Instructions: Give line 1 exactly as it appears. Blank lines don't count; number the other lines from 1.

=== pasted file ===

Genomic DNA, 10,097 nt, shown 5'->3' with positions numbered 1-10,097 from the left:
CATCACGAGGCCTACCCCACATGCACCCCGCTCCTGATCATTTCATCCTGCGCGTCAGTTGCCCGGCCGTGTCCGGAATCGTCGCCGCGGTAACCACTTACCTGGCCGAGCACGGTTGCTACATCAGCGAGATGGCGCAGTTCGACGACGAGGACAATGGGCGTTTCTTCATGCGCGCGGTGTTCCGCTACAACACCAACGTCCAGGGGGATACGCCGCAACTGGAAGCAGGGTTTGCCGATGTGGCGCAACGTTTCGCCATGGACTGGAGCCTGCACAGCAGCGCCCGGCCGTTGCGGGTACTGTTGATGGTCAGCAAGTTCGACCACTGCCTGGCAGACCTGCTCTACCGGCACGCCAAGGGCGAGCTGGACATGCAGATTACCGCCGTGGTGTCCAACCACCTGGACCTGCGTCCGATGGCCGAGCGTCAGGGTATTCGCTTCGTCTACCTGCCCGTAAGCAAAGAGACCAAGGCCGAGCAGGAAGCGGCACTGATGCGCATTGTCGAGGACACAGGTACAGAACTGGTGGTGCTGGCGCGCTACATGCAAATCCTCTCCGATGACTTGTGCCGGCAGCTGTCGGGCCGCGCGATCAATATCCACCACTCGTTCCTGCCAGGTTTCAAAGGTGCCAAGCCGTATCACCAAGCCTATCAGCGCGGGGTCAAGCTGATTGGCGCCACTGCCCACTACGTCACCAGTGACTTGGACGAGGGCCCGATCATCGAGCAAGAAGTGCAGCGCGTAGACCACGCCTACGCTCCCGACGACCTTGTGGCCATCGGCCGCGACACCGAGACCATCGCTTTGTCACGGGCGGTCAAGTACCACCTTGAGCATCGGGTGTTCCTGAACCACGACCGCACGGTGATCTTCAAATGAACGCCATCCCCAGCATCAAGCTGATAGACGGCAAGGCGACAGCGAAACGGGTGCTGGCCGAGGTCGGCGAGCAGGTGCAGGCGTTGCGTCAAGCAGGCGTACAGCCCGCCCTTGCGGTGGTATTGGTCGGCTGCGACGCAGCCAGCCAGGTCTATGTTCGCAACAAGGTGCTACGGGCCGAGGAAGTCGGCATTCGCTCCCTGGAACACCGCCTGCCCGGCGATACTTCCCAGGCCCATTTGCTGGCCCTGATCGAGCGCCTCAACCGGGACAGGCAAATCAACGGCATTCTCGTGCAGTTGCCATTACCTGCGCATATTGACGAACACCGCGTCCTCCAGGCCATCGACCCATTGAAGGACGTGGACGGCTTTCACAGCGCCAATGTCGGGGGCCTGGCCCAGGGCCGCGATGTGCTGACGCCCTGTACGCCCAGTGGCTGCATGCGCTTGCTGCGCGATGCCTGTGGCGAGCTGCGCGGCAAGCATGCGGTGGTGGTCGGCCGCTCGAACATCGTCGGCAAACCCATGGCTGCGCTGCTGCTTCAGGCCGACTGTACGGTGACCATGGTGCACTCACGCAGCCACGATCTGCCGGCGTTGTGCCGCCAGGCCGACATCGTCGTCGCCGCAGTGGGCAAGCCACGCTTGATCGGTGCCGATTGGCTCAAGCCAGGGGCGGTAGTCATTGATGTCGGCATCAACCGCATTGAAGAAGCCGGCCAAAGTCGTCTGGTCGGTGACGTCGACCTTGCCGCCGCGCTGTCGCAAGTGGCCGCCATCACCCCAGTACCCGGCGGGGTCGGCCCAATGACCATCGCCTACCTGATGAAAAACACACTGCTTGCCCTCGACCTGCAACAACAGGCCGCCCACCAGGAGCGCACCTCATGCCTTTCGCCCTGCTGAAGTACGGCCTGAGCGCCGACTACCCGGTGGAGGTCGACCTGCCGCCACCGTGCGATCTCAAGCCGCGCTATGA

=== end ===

Genomic DNA, 10,097 nt, shown 5'->3' with positions numbered 1-10,097 from the left: